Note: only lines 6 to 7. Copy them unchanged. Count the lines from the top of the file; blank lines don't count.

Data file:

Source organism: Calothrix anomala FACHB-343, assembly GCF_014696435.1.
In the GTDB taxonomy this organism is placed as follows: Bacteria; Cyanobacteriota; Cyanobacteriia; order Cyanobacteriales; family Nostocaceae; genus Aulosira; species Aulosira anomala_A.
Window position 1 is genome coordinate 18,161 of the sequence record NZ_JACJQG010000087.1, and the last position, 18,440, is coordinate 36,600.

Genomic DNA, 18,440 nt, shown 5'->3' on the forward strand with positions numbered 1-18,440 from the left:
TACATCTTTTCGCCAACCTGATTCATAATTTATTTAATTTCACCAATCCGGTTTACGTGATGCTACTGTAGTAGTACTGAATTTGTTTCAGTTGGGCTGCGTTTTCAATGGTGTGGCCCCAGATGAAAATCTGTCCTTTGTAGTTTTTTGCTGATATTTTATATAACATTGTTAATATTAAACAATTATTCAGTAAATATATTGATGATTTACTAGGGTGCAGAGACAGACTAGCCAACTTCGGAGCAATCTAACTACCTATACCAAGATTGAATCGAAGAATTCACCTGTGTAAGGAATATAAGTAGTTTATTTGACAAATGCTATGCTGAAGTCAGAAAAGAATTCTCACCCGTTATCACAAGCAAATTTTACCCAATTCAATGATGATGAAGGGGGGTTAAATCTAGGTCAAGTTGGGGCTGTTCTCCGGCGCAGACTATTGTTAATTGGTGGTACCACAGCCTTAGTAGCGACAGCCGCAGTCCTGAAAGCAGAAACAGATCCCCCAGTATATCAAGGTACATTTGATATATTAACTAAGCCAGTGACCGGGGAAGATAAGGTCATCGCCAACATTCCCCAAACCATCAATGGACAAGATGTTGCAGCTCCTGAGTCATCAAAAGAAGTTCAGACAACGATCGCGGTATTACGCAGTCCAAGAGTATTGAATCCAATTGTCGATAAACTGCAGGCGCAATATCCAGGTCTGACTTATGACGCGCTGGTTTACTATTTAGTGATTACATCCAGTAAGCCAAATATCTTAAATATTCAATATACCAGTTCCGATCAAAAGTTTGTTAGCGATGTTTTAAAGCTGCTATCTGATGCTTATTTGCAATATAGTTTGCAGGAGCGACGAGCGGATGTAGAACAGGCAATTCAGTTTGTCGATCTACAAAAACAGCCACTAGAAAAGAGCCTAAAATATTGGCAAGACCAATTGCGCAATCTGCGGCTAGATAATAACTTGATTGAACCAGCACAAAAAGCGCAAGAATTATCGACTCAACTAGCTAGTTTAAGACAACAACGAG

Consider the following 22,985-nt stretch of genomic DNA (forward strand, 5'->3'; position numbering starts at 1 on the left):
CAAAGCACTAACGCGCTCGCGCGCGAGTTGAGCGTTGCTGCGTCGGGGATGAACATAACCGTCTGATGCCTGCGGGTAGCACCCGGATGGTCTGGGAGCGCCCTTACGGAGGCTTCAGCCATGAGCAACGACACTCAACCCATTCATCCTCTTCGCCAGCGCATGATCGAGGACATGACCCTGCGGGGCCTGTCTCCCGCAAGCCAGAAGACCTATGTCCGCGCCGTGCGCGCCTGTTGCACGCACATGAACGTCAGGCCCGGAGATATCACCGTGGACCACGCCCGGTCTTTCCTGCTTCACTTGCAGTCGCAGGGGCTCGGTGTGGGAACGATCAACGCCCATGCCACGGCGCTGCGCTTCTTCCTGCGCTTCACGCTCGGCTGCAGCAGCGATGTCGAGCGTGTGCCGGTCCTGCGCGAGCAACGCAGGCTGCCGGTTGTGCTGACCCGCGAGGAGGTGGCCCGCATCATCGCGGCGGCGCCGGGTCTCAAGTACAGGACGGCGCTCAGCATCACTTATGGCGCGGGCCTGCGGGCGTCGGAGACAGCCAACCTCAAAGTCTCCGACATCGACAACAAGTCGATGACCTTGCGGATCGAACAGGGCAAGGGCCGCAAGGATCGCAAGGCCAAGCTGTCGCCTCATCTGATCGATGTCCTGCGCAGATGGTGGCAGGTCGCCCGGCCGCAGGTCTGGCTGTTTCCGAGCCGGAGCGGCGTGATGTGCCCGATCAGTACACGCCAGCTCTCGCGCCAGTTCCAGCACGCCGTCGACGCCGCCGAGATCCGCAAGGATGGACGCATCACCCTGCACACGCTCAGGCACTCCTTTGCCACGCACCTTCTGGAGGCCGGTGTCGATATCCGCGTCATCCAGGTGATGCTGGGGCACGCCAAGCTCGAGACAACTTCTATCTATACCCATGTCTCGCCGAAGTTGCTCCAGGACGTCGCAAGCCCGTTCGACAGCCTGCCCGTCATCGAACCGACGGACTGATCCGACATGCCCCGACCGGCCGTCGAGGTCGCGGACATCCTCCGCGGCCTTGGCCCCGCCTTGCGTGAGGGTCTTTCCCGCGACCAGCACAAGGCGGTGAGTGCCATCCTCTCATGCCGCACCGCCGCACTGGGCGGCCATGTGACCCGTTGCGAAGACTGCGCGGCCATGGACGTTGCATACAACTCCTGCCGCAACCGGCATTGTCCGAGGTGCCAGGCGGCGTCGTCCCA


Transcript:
Consider the following 22,985-nt stretch of genomic DNA (forward strand, 5'->3'; position numbering starts at 1 on the left):
CAAAGCACTAACGCGCTCGCGCGCGAGTTGAGCGTTGCTGCGTCGGGGATGAACATAACCGTCTGATGCCTGCGGGTAGCACCCGGATGGTCTGGGAGCGCCCTTACGGAGGCTTCAGCCATGAGCAACGACACTCAACCCATTCATCCTCTTCGCCAGCGCATGATCGAGGACATGACCCTGCGGGGCCTGTCTCCCGCAAGCCAGAAGACCTATGTCCGCGCCGTGCGCGCCTGTTGCACGCACATGAACGTCAGGCCCGGAGATATCACCGTGGACCACGCCCGGTCTTTCCTGCTTCACTTGCAGTCGCAGGGGCTCGGTGTGGGAACGATCAACGCCCATGCCACGGCGCTGCGCTTCTTCCTGCGCTTCACGCTCGGCTGCAGCAGCGATGTCGAGCGTGTGCCGGTCCTGCGCGAGCAACGCAGGCTGCCGGTTGTGCTGACCCGCGAGGAGGTGGCCCGCATCATCGCGGCGGCGCCGGGTCTCAAGTACAGGACGGCGCTCAGCATCACTTATGGCGCGGGCCTGCGGGCGTCGGAGACAGCCAACCTCAAAGTCTCCGACATCGACAACAAGTCGATGACCTTGCGGATCGAACAGGGCAAGGGCCGCAAGGATCGCAAGGCCAAGCTGTCGCCTCATCTGATCGATGTCCTGCGCAGATGGTGGCAGGTCGCCCGGCCGCAGGTCTGGCTGTTTCCGAGCCGGAGCGGCGTGATGTGCCCGATCAGTACACGCCAGCTCTCGCGCCAGTTCCAGCACGCCGTCGACGCCGCCGAGATCCGCAAGGATGGACGCATCACCCTGCACACGCTCAGGCACTCCTTTGCCACGCACCTTCTGGAGGCCGGTGTCGATATCCGCGTCATCCAGGTGATGCTGGGGCACGCCAAGCTCGAGACAACTTCTATCTATACCCATGTCTCGCCGAAGTTGCTCCAGGACGTCGCAAGCCCGTTCGACAGCCTGCCCGTCATCGAACCGACGGACTGATCCGACATGCCCCGACCGGCCGTCGAGGTCGCGGACATCCTCCGCGGCCTTGGCCCCGCCTTGCGTGAGGGTCTTTCCCGCGACCAGCACAAGGCGGTGAGTGCCATCCTCTCATGCCGCACCGCCGCACTGGGCGGCCATGTGACCCGTTGCGAAGACTGCGCGGCCATGGACGTTGCATACAACTCCTGCCGCAACCGGCATTGTCCGAGGTGCCAGGCGGCGTCGTCCCA